“Like changing tires on a moving car.” That’s how it may feel as you lead a suite of major change initiatives for a large organization during these challenging times. The marketplace and business environment are evolving at a rapid pace; the strategic roadmap isn’t static; you have to watch the destination while also keeping in mind the car and the people in it; and it’s not just one tire, it’s several. No wonder that statistics show more than half of organizational change initiatives fail or under-deliver.
In addition to the important capabilities of change management and program management, executives are increasingly seeing the need for a discipline, often called “journey management,” that supports a business when more sweeping, transformational change is required—perhaps after a major acquisition, or when releasing a potentially game-changing product or service to the marketplace.
A transformational change program is likely to be characterized by one or more of the following:
- It is a longer-term initiative that may extend across multiple economic cycles, business strategies or leadership regimes.
- It requires integrated oversight of a complex portfolio of initiatives.
- It needs close cooperation of multiple functions, business units and/or geographies to be successful.
Journey management offers processes, tools and methods appropriate to those unique characteristics, helping to increase the certainty of reaching the desired business goal at the right pace and with fewer risks, while also creating an organization that is more flexible and more permanently change capable.
How journey management works
The process and discipline of journey management is a hands-on, collaborative endeavor involving key executives from across the organization and, in many cases, an external partner that can provide an essential outside perspective and help put plans into action. What follows are the five typical phases of a journey management program.
1. Assess the current state and drivers for change.
In an initial phase of work, the executive team comes together, usually in a workshop environment, to understand the current state of the business as well as the real (rather than perceived) drivers for the change. It’s nearly impossible to be successful at managing a long-term, transformational change journey if one does not fully understand the starting point; a detailed and realistic assessment of the current state is crucial.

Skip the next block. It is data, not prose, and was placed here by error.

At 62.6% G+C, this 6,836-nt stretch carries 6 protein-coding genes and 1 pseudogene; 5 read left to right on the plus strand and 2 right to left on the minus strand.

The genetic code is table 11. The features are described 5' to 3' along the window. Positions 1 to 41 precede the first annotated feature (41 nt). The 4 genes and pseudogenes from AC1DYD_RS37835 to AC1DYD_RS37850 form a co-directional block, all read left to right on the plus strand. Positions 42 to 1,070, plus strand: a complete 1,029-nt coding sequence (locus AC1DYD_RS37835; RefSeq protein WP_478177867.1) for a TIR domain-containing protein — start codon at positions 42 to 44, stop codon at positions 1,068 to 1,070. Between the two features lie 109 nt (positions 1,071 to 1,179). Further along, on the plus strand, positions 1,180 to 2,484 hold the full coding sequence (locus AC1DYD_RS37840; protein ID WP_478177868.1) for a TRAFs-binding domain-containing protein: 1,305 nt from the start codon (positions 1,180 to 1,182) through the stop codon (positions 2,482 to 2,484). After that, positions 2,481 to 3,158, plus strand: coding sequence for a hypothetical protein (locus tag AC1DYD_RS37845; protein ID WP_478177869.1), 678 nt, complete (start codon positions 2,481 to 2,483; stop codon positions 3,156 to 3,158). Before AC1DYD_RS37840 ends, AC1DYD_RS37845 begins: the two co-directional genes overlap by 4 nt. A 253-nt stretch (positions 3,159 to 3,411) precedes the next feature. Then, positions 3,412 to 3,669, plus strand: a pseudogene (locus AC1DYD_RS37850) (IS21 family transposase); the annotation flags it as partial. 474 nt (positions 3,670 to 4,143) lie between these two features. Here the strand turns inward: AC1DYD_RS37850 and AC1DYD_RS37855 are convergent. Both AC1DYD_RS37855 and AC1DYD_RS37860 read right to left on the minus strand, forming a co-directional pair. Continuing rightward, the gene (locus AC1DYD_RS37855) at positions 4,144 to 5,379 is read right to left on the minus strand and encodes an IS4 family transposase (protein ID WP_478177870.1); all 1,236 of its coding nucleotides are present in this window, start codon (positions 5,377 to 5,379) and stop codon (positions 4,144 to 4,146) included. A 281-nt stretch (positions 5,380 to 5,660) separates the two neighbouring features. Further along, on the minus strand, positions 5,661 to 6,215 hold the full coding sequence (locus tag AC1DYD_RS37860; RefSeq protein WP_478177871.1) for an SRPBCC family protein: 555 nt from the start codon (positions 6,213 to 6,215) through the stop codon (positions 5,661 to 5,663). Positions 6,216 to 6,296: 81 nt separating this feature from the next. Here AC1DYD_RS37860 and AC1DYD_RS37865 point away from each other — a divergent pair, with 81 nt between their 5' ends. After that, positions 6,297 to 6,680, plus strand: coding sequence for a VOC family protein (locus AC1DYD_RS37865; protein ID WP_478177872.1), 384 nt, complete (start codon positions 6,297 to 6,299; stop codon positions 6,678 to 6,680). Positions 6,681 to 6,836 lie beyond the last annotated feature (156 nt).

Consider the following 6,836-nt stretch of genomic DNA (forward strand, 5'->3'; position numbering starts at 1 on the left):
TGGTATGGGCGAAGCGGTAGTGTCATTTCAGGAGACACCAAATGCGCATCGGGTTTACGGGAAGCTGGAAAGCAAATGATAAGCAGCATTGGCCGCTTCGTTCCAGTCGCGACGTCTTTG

Equally important is agreement around the real drivers for the change. Often, different senior stakeholders will have contrasting views of those drivers based on issues they face within their own functional area. It’s important to reach consensus on the solution, as well as an understanding of the exact nature of shared problems and challenges. Failure to achieve common resolve at this point can put the change journey off course downstream.
2. Define a compelling vision for the future state of the organization.
The executive team must agree on what the new destination of the company will be and define a compelling vision with specific, tangible and measurable benefits and value targets. This “to be” state must be articulated in language that stakeholders at all levels can understand and embrace.
For example, take the case of the resources company that initiated a journey management program to support the transformation of its IT function. During an initial assessment phase, management determined that although the IT function was focused on effective service delivery, its distributed IT model was adding unnecessary costs and was not helping the business meet its needs. The desired future state was summarized in one simple, powerful vision: “To differentiate performance through information and information technology.”
3. Understand the gap between the current and future state.
The journey management team must bring together people from different parts of the organization who can realistically analyze the gap between where the company is now and where it wants to be—and who can assess the scale of the change effort to get there. This analysis is likely to involve assessments of the particular functions affected by the change journey, the effectiveness of existing training programs and workforce strategies, the relevance of current leadership development programs, the culture of the organization and more.
4. Create a journey roadmap detailing the capabilities and enablers to be delivered over an agreed-to timeframe.